It was raining this morning. Finally, there was rain in the Rainforest! Unfortunately, this made the mosquitos worse, and I woke up covered in big swollen bites. I counted later, and I had LITERALLY (I’m using this in the dictionary definition of the word, dad) over 150 bites.
The activity planned for that morning was swimming with dolphins. However, our group wasn’t too fond of going into the river after drawing piranhas out of it, especially now that it was rainy and cold. We went to see the dolphins anyway, none of us expecting to swim.
After about 10 minutes of watching them, and seeing other tourist groups jumping in, Grace and Deana decided they wanted to give it a shot. I was on my last pair of semi-clean clothes, however, so I stayed in the boat learning about dolphins from Jesús. Apparently, the dolphins choose this part of the river because it is in a fork, and therefore easier to catch fish. There are also no piranhas or caiman in this area of the river because the dolphins are highly territorial and will attack these predators.
About five minutes into her swim, Grace yelled that she was skimmed by something, and a dolphin emerged out of the water shortly after. I was very jealous she got to touch one of these amazing creatures.
This was the end of our Amazon adventure, unfortunately, and we zipped back to Rurrenabaque in the three-hour jeep ride again, this time spotting a few sloths! Our driver yelled “Perezosos!”, which is how you say sloth in Spanish, and translates to English as “lazy.”
We wanted to fly back to La Paz as soon as possible but were told that this was impossible as it was raining still. There were no planes flying in or out of Rurrenabaque. I asked when the next plane would be leaving, but the man only laughed and said “It’s the Rainforest. It’s impossible to tell what the weather will ever be.”
So as not to waste time, a conclusion was drawn to take an 18-hour bus ride back to La Paz. This is something I definitely did not want to do, after hearing horror stories of the dreadful ride. Not only was my patience tested here, but also my bravery. The bus ride was probably the closest I’ve come so far to being utterly screwed. Sure we’ve lost some valuable items, and have been sick or in pain more times than we can count, but never has death been on the line. This mega bus jolted around to damn near 45° angles, back and forth, causing Grace and me to pray for our lives. It is insane to me how many things have been completely out of my control on this trip, and every time, how God has pulled through. So once again, we made it out alive, but very tired, and pulled what felt like death’s fingers from our throats.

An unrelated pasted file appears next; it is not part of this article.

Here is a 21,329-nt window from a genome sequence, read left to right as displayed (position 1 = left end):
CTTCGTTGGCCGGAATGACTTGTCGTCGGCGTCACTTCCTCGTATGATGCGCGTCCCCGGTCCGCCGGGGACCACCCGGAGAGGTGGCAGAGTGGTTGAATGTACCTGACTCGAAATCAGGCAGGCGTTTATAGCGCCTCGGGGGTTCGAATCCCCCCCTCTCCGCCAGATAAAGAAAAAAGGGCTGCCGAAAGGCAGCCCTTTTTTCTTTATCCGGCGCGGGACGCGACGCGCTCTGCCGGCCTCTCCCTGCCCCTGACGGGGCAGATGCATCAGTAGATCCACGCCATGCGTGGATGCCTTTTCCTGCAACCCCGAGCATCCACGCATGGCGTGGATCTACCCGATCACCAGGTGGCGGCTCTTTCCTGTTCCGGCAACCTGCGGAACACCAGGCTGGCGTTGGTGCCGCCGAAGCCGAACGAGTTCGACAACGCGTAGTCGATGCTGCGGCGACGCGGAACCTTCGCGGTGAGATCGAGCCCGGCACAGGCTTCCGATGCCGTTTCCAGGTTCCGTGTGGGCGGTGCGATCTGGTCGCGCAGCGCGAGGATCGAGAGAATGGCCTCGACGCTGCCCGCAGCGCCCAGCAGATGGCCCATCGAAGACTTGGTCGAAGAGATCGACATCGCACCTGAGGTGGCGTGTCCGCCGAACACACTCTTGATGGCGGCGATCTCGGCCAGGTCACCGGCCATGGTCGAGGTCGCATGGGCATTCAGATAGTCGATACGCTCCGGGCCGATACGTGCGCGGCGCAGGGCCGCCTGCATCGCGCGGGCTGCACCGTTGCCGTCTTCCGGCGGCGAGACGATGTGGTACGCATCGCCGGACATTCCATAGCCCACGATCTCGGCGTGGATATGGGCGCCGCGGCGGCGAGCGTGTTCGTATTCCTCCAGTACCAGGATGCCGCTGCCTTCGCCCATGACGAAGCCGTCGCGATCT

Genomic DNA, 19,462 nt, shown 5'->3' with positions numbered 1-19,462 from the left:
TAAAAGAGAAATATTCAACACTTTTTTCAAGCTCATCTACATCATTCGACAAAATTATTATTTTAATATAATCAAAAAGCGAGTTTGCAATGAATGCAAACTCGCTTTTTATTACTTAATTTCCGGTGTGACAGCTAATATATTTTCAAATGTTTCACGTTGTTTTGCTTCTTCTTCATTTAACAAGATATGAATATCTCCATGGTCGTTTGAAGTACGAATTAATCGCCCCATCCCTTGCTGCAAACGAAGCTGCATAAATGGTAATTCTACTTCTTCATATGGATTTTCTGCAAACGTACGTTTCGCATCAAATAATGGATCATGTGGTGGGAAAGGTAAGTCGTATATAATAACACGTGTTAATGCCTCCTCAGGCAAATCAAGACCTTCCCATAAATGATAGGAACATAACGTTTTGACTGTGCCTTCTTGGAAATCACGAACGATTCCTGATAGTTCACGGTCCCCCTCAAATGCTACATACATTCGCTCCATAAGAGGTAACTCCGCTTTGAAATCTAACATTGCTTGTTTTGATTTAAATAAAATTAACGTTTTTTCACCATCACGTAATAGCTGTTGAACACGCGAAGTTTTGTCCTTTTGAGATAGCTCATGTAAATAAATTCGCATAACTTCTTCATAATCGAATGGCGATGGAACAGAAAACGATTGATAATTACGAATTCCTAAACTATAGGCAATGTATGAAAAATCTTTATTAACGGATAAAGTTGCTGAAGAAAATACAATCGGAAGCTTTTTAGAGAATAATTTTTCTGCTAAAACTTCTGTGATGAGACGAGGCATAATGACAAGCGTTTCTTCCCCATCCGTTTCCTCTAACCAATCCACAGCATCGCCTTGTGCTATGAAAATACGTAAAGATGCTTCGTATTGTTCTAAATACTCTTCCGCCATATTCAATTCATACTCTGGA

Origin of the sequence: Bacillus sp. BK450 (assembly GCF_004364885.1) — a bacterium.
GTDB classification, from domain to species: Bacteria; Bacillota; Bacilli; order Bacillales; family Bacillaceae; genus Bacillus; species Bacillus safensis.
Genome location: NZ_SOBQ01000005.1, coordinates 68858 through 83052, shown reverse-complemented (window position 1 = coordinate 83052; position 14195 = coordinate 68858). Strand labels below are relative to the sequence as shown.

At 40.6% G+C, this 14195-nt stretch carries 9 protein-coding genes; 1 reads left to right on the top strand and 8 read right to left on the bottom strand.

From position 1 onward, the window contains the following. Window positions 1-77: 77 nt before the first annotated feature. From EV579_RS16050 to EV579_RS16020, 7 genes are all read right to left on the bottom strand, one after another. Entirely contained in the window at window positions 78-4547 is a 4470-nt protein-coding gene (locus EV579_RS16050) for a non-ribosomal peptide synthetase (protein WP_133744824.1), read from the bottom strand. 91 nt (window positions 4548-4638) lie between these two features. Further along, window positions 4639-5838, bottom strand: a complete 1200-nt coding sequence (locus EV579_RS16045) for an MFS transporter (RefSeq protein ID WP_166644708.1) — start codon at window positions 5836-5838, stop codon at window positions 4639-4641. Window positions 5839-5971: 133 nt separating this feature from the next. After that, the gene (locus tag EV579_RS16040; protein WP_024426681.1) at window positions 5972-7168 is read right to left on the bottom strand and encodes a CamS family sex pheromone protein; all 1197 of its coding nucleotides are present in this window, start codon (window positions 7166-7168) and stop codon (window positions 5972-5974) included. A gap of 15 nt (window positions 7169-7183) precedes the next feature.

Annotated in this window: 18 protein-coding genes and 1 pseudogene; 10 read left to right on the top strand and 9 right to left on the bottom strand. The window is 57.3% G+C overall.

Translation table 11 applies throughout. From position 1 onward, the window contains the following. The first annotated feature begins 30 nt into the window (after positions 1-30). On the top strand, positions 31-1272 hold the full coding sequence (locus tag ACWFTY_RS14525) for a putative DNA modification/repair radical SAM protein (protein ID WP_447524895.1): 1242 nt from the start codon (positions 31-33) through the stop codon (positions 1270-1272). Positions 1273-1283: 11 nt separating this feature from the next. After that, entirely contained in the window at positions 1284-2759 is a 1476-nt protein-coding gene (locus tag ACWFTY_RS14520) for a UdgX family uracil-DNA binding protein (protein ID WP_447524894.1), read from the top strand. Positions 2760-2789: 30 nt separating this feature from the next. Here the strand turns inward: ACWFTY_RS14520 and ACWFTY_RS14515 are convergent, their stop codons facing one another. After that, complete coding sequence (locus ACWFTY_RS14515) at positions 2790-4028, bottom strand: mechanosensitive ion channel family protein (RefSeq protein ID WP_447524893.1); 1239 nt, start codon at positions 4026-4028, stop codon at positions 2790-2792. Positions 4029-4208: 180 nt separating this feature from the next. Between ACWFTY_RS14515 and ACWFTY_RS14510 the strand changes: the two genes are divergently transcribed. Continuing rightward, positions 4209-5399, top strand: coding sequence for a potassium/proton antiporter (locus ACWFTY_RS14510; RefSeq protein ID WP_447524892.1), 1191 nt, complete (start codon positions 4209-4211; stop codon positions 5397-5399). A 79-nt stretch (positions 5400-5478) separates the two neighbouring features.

From La Paz, we jumped on the first bus to Copacabana. On this bus were three guys that were traveling together for the time being. We had already met them on the Amazon tour, and we had actually given them our leftover piranha for dinner. Manuel and Jules were friends from Switzerland, and Tobias was from Germany. He had already been in South America for six months, and will not leave until this time next year. On this bus were also two solo female travelers that had been sticking together for a while. We all had the same plans to tour Isla del Sol, and after seeing how well our little group clicked, I knew we would be spending a couple of days together.
Grace and I finally ate some decent food for dinner that didn’t give us food poisoning, which was a welcomed change from street food. Our ratpack climbed rooftop to watch the sun go down over the lake and headed out the next morning for a two-hour boat ride to the Island.